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Inner-City Song and Rhythm

By Ann Hyman / June 16, 1992



THE sounds of a city are not the sounds of the suburbs.

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I remember the first time I heard the sounds of a city. It was New York City, 1944, and I was 8 years old. My mother and father and I were in New York to see my brother receive his commission in the United States Navy. We stayed at the old Commodore Hotel and, all day and all night long, the sounds of the city rose off the pavement like heat shimmering on the horizon, poured into our hotel room. Horns. Sirens. An occasional shout.

You don't hear that much anymore, not even in New York. In 1992, buildings are air conditioned; windows are closed; sounds are muffled, distant.

But, if you've ever heard the sounds of a city, you don't forget.

Not long ago, I spent a week in the dead center of Jacksonville, Florida, where I have lived for 30 years, to get the feel of a neighborhood that's a perpetual battleground between people determined to save it and the neglect, inertia, poverty, crime that threaten to drag it under.

The neighborhood is Springfield. It is one of Jacksonville's oldest neighborhoods, and it's the largest neighborhood in Florida designated as a historic district by the National Trust for Historic Preservation. Within its square mile there are 13 architectural styles: Bungalow, Queen Anne, Colonial Revival, Neoclassical Revival, Mediterranean Revival, Prairie, Eastlake, Collegiate Gothic, Carpenter Gothic, Mission, Egyptian Revival, Georgian Revival, and Second Empire.

It was developed around the turn of the century, began to decline in the 1940s, and plunged into serious decay in the '50s and '60s. Poverty dug in and made a nest for itself. Crime flourished. But Springfield has a stubborn beauty that won't let the city forget it and, about 15 years ago, efforts began to resurrect Springfield. Urban pioneers moved back to the neighborhood, attracted by the challenge and the handsome old houses that needed only careful tending to outshine just about anything the suburbs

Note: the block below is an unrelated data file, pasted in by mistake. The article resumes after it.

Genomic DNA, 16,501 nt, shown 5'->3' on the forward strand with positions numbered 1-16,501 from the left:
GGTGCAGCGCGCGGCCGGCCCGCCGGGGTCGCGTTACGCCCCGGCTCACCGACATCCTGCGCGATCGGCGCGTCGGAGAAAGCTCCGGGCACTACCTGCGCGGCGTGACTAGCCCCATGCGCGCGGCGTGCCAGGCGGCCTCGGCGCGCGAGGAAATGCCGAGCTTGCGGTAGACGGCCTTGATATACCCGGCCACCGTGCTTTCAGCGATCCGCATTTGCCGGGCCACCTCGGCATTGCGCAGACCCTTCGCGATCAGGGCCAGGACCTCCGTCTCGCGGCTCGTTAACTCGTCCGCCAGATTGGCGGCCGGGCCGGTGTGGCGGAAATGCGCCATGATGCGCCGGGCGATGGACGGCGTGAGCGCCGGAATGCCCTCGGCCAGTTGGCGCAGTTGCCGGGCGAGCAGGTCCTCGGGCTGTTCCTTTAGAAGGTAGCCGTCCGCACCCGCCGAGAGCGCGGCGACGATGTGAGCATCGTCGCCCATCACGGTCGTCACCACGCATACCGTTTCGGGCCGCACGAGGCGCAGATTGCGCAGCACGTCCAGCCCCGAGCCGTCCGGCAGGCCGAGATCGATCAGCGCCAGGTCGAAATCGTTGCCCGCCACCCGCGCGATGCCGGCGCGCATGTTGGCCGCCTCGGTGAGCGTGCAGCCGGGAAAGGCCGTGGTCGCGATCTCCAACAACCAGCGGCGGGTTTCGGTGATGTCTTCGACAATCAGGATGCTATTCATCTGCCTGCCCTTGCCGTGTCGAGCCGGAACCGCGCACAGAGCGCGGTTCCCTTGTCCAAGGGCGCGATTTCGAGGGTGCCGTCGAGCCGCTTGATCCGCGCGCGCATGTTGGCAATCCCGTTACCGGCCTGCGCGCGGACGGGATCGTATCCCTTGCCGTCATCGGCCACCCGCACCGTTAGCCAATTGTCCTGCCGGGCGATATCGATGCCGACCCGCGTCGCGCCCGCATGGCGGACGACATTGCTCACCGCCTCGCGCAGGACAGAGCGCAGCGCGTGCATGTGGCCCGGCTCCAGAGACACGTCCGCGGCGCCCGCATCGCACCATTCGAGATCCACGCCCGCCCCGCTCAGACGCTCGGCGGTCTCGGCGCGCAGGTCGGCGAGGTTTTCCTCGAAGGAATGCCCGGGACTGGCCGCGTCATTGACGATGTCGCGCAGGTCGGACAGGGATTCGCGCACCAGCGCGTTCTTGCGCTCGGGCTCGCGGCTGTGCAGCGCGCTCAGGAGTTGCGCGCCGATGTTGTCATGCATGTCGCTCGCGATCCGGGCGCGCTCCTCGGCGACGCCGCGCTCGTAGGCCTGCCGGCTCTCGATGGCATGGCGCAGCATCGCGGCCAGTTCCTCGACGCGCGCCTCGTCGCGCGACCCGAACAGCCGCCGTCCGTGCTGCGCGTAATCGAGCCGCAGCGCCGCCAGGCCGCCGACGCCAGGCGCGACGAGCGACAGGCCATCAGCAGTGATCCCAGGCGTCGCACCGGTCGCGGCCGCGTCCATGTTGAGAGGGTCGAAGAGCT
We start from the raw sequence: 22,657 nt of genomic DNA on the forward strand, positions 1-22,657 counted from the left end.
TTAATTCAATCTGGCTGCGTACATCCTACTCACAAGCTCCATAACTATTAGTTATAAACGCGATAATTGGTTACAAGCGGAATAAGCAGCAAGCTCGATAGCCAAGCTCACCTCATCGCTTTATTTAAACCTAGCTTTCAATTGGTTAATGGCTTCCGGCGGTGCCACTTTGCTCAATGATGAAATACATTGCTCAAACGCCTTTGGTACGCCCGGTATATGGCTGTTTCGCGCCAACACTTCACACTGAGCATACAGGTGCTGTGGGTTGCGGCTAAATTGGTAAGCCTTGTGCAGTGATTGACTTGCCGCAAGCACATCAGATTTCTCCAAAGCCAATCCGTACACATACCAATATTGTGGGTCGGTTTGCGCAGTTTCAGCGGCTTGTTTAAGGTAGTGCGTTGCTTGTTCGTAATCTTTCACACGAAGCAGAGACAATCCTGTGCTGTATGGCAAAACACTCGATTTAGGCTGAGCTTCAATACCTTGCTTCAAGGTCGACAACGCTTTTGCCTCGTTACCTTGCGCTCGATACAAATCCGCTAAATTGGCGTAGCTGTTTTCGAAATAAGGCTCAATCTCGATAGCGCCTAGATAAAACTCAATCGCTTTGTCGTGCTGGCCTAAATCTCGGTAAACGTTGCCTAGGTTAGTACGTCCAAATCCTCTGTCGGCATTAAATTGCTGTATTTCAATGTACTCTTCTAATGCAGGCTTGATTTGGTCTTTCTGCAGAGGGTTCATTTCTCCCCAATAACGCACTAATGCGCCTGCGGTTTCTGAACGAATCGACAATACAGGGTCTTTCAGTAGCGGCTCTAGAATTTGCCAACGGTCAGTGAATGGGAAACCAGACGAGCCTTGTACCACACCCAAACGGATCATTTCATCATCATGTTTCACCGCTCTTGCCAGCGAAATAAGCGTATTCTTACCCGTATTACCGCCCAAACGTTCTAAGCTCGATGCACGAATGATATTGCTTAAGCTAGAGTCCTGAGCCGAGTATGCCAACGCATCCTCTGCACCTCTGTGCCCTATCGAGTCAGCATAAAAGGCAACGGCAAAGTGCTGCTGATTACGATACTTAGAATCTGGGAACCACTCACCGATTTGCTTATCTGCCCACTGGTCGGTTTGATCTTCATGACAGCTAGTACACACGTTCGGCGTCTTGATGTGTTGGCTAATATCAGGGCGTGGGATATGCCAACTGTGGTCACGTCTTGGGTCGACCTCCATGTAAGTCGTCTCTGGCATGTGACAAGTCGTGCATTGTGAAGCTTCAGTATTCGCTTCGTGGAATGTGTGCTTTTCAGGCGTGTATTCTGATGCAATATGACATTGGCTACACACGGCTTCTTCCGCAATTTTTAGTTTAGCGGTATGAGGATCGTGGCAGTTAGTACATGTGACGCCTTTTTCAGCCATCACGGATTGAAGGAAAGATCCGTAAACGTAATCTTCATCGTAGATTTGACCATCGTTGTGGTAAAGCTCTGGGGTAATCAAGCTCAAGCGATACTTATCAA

had to offer. They refinished hardwood floors, stripped away decades of paint, rebuilt kitchens, installed modern plumbing, organized neighbors into mutual support groups, political activists, and anticrime patrols.

They also went at the business of winning converts to the Springfield cause like shipwrecked missionaries cast up on an island of heathens.

A year ago, some Springfield residents invited me to spend a week in their neighborhood, to help research a newspaper article.

I saw a city I never see in the neighborhood where I live. In my neighborhood, we live inside our houses with doors and windows closed, in our backyards, on our patios. We don't hear much of each other; we don't see much of each other. More often than not, we don't even know each other.

In Springfield, you can see the city, you can hear it, and you know your neighbors, good and bad.

I STEP out on my temporary front porch and I look and listen.

It's foggy.

The fog drops across the streets and edges down the alleys like a thin theatrical curtain, a scrim. People step out of the fog as if they have stepped out of nowhere, cross a gauzy patch of thin, new daylight and disappear again, like characters crossing a stage. A school bus passes.

A mother jounces a baby stroller across uneven paving stones on the sidewalk. The baby is asleep, her head rolling with every jolt. The mother looks like she hasn't been to bed yet.

A limousine passes her, going the opposite way, windows tinted, no way to see in.

Three ragged men come out of an alley and disappear up a set of narrow stairs to an apartment above a grocery store across the street. Three big junkyard dogs penned on the second-story porch raise a ruckus, and a dog roaming a roof next door materializes out of the fog to investigate. Springfield dogs.

Cats and dogs proliferate in Springfield. People take them in, or just take up with them.

A woman walks a pit bull up the street. The two look invincible.